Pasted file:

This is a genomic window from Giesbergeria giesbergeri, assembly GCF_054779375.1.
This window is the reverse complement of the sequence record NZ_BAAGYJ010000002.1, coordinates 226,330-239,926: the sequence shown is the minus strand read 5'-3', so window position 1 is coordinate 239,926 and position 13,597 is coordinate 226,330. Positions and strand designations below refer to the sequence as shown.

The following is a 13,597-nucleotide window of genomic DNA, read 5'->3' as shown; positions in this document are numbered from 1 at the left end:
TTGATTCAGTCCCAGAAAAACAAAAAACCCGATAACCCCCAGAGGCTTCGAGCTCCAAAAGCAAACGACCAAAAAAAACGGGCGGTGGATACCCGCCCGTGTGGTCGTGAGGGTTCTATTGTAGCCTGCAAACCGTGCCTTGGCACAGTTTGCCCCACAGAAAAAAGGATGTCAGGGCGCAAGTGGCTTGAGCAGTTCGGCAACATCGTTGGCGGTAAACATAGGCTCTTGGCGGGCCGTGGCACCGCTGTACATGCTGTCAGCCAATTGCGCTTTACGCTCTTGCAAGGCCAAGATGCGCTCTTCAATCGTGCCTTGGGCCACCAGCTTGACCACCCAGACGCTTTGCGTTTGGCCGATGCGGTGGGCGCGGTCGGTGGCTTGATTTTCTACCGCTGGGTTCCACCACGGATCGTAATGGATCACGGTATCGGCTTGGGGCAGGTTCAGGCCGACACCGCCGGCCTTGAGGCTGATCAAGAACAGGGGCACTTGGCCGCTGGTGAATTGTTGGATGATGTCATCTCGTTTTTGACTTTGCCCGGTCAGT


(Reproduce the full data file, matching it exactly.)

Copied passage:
This is a genomic window from Giesbergeria giesbergeri, assembly GCF_054779375.1.
This window is the reverse complement of the sequence record NZ_BAAGYJ010000002.1, coordinates 226,330-239,926: the sequence shown is the minus strand read 5'-3', so window position 1 is coordinate 239,926 and position 13,597 is coordinate 226,330. Positions and strand designations below refer to the sequence as shown.

The following is a 13,597-nucleotide window of genomic DNA, read 5'->3' as shown; positions in this document are numbered from 1 at the left end:
TTGATTCAGTCCCAGAAAAACAAAAAACCCGATAACCCCCAGAGGCTTCGAGCTCCAAAAGCAAACGACCAAAAAAAACGGGCGGTGGATACCCGCCCGTGTGGTCGTGAGGGTTCTATTGTAGCCTGCAAACCGTGCCTTGGCACAGTTTGCCCCACAGAAAAAAGGATGTCAGGGCGCAAGTGGCTTGAGCAGTTCGGCAACATCGTTGGCGGTAAACATAGGCTCTTGGCGGGCCGTGGCACCGCTGTACATGCTGTCAGCCAATTGCGCTTTACGCTCTTGCAAGGCCAAGATGCGCTCTTCAATCGTGCCTTGGGCCACCAGCTTGACCACCCAGACGCTTTGCGTTTGGCCGATGCGGTGGGCGCGGTCGGTGGCTTGATTTTCTACCGCTGGGTTCCACCACGGATCGTAATGGATCACGGTATCGGCTTGGGGCAGGTTCAGGCCGACACCGCCGGCCTTGAGGCTGATCAAGAACAGGGGCACTTGGCCGCTGGTGAATTGTTGGATGATGTCATCTCGTTTTTGACTTTGCCCGGTCAGT